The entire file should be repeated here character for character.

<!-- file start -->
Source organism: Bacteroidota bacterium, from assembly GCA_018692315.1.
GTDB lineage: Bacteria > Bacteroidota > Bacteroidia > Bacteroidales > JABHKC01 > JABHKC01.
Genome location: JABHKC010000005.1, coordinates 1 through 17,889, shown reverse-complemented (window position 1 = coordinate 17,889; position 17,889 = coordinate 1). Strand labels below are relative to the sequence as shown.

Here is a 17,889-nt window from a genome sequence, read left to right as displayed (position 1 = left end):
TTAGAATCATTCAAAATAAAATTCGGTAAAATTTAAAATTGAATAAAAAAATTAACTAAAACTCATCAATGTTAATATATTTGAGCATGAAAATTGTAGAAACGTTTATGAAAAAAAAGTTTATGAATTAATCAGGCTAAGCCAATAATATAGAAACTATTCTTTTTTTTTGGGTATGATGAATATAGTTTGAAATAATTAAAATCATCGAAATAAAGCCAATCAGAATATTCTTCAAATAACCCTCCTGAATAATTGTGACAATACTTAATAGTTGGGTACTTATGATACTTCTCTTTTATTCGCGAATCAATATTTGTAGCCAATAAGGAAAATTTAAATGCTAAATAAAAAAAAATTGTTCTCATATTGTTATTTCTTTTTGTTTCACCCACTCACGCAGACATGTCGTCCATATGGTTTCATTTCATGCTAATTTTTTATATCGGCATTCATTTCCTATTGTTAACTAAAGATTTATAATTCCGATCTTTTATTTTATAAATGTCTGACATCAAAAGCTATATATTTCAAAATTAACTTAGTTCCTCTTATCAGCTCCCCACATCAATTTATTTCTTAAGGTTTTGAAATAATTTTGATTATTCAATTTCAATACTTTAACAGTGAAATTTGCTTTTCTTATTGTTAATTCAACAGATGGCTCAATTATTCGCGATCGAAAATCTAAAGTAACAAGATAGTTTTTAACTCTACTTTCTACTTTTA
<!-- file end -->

Source organism: Bacteroidota bacterium, from assembly GCA_018692315.1.
GTDB lineage: Bacteria > Bacteroidota > Bacteroidia > Bacteroidales > JABHKC01 > JABHKC01.
Genome location: JABHKC010000005.1, coordinates 1 through 17,889, shown reverse-complemented (window position 1 = coordinate 17,889; position 17,889 = coordinate 1). Strand labels below are relative to the sequence as shown.

Here is a 17,889-nt window from a genome sequence, read left to right as displayed (position 1 = left end):
TTAGAATCATTCAAAATAAAATTCGGTAAAATTTAAAATTGAATAAAAAAATTAACTAAAACTCATCAATGTTAATATATTTGAGCATGAAAATTGTAGAAACGTTTATGAAAAAAAAGTTTATGAATTAATCAGGCTAAGCCAATAATATAGAAACTATTCTTTTTTTTTGGGTATGATGAATATAGTTTGAAATAATTAAAATCATCGAAATAAAGCCAATCAGAATATTCTTCAAATAACCCTCCTGAATAATTGTGACAATACTTAATAGTTGGGTACTTATGATACTTCTCTTTTATTCGCGAATCAATATTTGTAGCCAATAAGGAAAATTTAAATGCTAAATAAAAAAAAATTGTTCTCATATTGTTATTTCTTTTTGTTTCACCCACTCACGCAGACATGTCGTCCATATGGTTTCATTTCATGCTAATTTTTTATATCGGCATTCATTTCCTATTGTTAACTAAAGATTTATAATTCCGATCTTTTATTTTATAAATGTCTGACATCAAAAGCTATATATTTCAAAATTAACTTAGTTCCTCTTATCAGCTCCCCACATCAATTTATTTCTTAAGGTTTTGAAATAATTTTGATTATTCAATTTCAATACTTTAACAGTGAAATTTGCTTTTCTTATTGTTAATTCAACAGATGGCTCAATTATTCGCGATCGAAAATCTAAAGTAACAAGATAGTTTTTAACTCTACTTTCTACTTTTA